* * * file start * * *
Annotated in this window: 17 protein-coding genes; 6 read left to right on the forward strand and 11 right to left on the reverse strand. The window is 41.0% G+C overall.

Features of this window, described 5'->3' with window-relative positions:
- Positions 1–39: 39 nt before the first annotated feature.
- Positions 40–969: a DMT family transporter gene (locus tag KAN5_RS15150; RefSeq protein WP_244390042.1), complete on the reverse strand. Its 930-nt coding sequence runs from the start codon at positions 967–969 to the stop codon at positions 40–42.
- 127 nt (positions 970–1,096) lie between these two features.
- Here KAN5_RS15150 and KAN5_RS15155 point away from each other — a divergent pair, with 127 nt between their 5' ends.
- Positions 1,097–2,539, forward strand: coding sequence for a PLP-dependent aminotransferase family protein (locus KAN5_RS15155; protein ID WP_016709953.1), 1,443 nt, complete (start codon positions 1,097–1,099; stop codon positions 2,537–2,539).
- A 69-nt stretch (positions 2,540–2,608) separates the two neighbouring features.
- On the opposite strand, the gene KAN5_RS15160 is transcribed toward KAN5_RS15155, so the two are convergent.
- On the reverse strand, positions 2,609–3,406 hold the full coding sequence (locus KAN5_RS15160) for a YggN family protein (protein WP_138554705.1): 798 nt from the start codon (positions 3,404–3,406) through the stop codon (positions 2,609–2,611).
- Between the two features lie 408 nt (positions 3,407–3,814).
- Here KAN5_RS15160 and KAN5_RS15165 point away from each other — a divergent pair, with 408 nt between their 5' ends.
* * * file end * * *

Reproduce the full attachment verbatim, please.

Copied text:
Annotated in this window: 17 protein-coding genes; 6 read left to right on the forward strand and 11 right to left on the reverse strand. The window is 41.0% G+C overall.

Features of this window, described 5'->3' with window-relative positions:
- Positions 1–39: 39 nt before the first annotated feature.
- Positions 40–969: a DMT family transporter gene (locus tag KAN5_RS15150; RefSeq protein WP_244390042.1), complete on the reverse strand. Its 930-nt coding sequence runs from the start codon at positions 967–969 to the stop codon at positions 40–42.
- 127 nt (positions 970–1,096) lie between these two features.
- Here KAN5_RS15150 and KAN5_RS15155 point away from each other — a divergent pair, with 127 nt between their 5' ends.
- Positions 1,097–2,539, forward strand: coding sequence for a PLP-dependent aminotransferase family protein (locus KAN5_RS15155; protein ID WP_016709953.1), 1,443 nt, complete (start codon positions 1,097–1,099; stop codon positions 2,537–2,539).
- A 69-nt stretch (positions 2,540–2,608) separates the two neighbouring features.
- On the opposite strand, the gene KAN5_RS15160 is transcribed toward KAN5_RS15155, so the two are convergent.
- On the reverse strand, positions 2,609–3,406 hold the full coding sequence (locus KAN5_RS15160) for a YggN family protein (protein WP_138554705.1): 798 nt from the start codon (positions 3,404–3,406) through the stop codon (positions 2,609–2,611).
- Between the two features lie 408 nt (positions 3,407–3,814).
- Here KAN5_RS15160 and KAN5_RS15165 point away from each other — a divergent pair, with 408 nt between their 5' ends.